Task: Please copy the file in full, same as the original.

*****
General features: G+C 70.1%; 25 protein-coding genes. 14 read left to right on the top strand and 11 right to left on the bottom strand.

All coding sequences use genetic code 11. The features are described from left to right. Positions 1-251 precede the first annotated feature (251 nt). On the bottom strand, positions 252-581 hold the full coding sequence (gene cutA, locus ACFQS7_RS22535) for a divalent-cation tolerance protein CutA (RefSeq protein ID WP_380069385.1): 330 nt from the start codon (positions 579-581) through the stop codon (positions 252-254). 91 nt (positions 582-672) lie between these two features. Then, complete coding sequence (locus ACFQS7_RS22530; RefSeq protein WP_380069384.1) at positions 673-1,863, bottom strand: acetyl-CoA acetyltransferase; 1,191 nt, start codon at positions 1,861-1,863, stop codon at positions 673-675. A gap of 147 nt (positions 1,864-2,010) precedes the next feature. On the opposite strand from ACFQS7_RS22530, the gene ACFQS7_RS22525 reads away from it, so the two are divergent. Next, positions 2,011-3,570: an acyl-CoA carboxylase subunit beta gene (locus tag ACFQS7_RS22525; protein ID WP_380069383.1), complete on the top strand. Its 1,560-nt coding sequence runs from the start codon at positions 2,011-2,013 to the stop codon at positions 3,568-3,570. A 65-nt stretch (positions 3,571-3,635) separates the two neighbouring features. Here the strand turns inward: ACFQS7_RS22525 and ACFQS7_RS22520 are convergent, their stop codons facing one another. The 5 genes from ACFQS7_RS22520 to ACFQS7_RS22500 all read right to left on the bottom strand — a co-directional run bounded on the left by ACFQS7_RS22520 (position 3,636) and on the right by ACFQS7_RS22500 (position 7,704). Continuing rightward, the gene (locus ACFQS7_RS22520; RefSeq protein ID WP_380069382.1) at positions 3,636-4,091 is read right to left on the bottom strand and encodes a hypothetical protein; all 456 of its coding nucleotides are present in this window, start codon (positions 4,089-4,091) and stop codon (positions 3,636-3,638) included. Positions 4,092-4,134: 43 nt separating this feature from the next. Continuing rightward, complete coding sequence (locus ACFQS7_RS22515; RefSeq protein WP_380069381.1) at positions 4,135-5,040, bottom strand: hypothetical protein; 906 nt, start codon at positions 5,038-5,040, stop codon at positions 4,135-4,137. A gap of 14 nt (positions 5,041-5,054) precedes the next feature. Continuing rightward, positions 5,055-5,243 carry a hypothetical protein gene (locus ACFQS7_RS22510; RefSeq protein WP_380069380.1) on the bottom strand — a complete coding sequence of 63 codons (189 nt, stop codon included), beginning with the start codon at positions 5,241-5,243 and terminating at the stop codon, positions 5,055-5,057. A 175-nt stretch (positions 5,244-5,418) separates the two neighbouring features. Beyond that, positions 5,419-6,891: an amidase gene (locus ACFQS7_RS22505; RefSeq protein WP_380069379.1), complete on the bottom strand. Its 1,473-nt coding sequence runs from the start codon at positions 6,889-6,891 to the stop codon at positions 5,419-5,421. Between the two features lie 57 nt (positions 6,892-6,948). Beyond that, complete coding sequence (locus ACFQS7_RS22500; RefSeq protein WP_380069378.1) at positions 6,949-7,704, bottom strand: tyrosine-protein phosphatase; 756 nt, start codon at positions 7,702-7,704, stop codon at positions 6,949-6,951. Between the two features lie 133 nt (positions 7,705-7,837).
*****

General features: G+C 70.1%; 25 protein-coding genes. 14 read left to right on the top strand and 11 right to left on the bottom strand.

All coding sequences use genetic code 11. The features are described from left to right. Positions 1-251 precede the first annotated feature (251 nt). On the bottom strand, positions 252-581 hold the full coding sequence (gene cutA, locus ACFQS7_RS22535) for a divalent-cation tolerance protein CutA (RefSeq protein ID WP_380069385.1): 330 nt from the start codon (positions 579-581) through the stop codon (positions 252-254). 91 nt (positions 582-672) lie between these two features. Then, complete coding sequence (locus ACFQS7_RS22530; RefSeq protein WP_380069384.1) at positions 673-1,863, bottom strand: acetyl-CoA acetyltransferase; 1,191 nt, start codon at positions 1,861-1,863, stop codon at positions 673-675. A gap of 147 nt (positions 1,864-2,010) precedes the next feature. On the opposite strand from ACFQS7_RS22530, the gene ACFQS7_RS22525 reads away from it, so the two are divergent. Next, positions 2,011-3,570: an acyl-CoA carboxylase subunit beta gene (locus tag ACFQS7_RS22525; protein ID WP_380069383.1), complete on the top strand. Its 1,560-nt coding sequence runs from the start codon at positions 2,011-2,013 to the stop codon at positions 3,568-3,570. A 65-nt stretch (positions 3,571-3,635) separates the two neighbouring features. Here the strand turns inward: ACFQS7_RS22525 and ACFQS7_RS22520 are convergent, their stop codons facing one another. The 5 genes from ACFQS7_RS22520 to ACFQS7_RS22500 all read right to left on the bottom strand — a co-directional run bounded on the left by ACFQS7_RS22520 (position 3,636) and on the right by ACFQS7_RS22500 (position 7,704). Continuing rightward, the gene (locus ACFQS7_RS22520; RefSeq protein ID WP_380069382.1) at positions 3,636-4,091 is read right to left on the bottom strand and encodes a hypothetical protein; all 456 of its coding nucleotides are present in this window, start codon (positions 4,089-4,091) and stop codon (positions 3,636-3,638) included. Positions 4,092-4,134: 43 nt separating this feature from the next. Continuing rightward, complete coding sequence (locus ACFQS7_RS22515; RefSeq protein WP_380069381.1) at positions 4,135-5,040, bottom strand: hypothetical protein; 906 nt, start codon at positions 5,038-5,040, stop codon at positions 4,135-4,137. A gap of 14 nt (positions 5,041-5,054) precedes the next feature. Continuing rightward, positions 5,055-5,243 carry a hypothetical protein gene (locus ACFQS7_RS22510; RefSeq protein WP_380069380.1) on the bottom strand — a complete coding sequence of 63 codons (189 nt, stop codon included), beginning with the start codon at positions 5,241-5,243 and terminating at the stop codon, positions 5,055-5,057. A 175-nt stretch (positions 5,244-5,418) separates the two neighbouring features. Beyond that, positions 5,419-6,891: an amidase gene (locus ACFQS7_RS22505; RefSeq protein WP_380069379.1), complete on the bottom strand. Its 1,473-nt coding sequence runs from the start codon at positions 6,889-6,891 to the stop codon at positions 5,419-5,421. Between the two features lie 57 nt (positions 6,892-6,948). Beyond that, complete coding sequence (locus ACFQS7_RS22500; RefSeq protein WP_380069378.1) at positions 6,949-7,704, bottom strand: tyrosine-protein phosphatase; 756 nt, start codon at positions 7,702-7,704, stop codon at positions 6,949-6,951. Between the two features lie 133 nt (positions 7,705-7,837).